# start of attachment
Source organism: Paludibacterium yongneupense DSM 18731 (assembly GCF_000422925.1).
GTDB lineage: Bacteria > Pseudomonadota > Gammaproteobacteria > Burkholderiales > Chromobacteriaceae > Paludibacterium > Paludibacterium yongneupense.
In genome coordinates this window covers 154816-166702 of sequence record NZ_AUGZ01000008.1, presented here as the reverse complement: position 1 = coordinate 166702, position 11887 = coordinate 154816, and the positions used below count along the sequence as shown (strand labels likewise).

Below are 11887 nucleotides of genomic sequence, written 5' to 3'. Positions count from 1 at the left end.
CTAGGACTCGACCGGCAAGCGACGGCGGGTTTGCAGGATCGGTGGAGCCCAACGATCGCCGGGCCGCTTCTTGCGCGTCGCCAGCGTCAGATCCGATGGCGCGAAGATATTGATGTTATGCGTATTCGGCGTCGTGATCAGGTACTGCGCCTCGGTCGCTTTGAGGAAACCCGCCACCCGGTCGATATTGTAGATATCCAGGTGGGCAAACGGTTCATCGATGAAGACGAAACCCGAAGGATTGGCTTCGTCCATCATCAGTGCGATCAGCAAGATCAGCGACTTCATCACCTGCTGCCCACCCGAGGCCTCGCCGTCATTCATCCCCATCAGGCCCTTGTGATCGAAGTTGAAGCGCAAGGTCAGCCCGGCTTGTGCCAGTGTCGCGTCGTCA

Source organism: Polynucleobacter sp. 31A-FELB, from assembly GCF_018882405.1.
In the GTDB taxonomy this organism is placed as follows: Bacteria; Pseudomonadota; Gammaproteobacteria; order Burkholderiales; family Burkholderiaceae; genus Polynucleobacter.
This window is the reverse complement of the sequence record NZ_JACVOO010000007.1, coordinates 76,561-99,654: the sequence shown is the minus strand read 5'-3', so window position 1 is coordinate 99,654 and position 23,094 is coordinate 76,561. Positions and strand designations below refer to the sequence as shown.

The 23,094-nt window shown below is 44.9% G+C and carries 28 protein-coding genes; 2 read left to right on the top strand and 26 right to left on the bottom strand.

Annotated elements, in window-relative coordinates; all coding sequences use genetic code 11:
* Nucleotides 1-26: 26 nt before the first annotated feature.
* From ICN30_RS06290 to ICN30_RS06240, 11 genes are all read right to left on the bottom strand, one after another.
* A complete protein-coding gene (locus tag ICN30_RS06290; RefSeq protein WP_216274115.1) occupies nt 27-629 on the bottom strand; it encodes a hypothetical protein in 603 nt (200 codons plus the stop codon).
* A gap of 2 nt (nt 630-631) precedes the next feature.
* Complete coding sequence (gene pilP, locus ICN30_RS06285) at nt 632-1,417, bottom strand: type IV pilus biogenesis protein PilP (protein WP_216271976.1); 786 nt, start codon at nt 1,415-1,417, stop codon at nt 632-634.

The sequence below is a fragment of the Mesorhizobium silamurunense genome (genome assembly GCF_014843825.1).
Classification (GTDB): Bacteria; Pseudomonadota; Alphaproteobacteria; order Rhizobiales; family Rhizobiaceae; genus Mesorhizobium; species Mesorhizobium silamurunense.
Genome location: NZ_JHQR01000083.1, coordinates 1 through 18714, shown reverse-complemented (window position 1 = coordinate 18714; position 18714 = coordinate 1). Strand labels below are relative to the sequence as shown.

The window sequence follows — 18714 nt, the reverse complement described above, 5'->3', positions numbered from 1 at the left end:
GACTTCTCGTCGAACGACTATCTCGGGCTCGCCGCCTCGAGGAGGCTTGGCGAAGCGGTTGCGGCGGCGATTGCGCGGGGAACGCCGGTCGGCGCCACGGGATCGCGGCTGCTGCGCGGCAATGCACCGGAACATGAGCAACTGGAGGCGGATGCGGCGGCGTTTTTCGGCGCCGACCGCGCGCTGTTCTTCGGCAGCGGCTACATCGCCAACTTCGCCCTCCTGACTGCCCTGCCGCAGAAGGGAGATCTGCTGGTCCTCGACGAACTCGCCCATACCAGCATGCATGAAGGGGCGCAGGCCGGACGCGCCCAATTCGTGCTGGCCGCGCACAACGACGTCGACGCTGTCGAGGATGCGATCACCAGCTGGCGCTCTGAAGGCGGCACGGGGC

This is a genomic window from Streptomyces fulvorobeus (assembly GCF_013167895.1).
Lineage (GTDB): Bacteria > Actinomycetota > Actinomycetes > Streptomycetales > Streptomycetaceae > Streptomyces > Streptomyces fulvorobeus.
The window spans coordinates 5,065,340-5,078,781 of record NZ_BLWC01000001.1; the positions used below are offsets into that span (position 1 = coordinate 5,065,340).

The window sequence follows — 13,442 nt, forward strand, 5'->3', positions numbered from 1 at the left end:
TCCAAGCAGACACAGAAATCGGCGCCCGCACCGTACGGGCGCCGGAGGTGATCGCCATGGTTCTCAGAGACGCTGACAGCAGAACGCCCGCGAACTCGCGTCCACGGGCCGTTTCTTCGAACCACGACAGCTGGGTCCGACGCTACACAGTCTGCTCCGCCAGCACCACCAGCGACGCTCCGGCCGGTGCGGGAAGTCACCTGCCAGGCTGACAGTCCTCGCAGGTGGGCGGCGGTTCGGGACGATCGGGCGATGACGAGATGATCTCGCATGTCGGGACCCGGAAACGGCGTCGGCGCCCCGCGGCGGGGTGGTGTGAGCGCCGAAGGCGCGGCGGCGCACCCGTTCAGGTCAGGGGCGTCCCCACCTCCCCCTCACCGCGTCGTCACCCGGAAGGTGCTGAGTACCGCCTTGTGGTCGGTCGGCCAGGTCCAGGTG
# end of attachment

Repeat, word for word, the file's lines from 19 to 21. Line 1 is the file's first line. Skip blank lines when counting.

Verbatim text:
The window sequence follows — 18714 nt, the reverse complement described above, 5'->3', positions numbered from 1 at the left end:
GACTTCTCGTCGAACGACTATCTCGGGCTCGCCGCCTCGAGGAGGCTTGGCGAAGCGGTTGCGGCGGCGATTGCGCGGGGAACGCCGGTCGGCGCCACGGGATCGCGGCTGCTGCGCGGCAATGCACCGGAACATGAGCAACTGGAGGCGGATGCGGCGGCGTTTTTCGGCGCCGACCGCGCGCTGTTCTTCGGCAGCGGCTACATCGCCAACTTCGCCCTCCTGACTGCCCTGCCGCAGAAGGGAGATCTGCTGGTCCTCGACGAACTCGCCCATACCAGCATGCATGAAGGGGCGCAGGCCGGACGCGCCCAATTCGTGCTGGCCGCGCACAACGACGTCGACGCTGTCGAGGATGCGATCACCAGCTGGCGCTCTGAAGGCGGCACGGGGC

This is a genomic window from Streptomyces fulvorobeus (assembly GCF_013167895.1).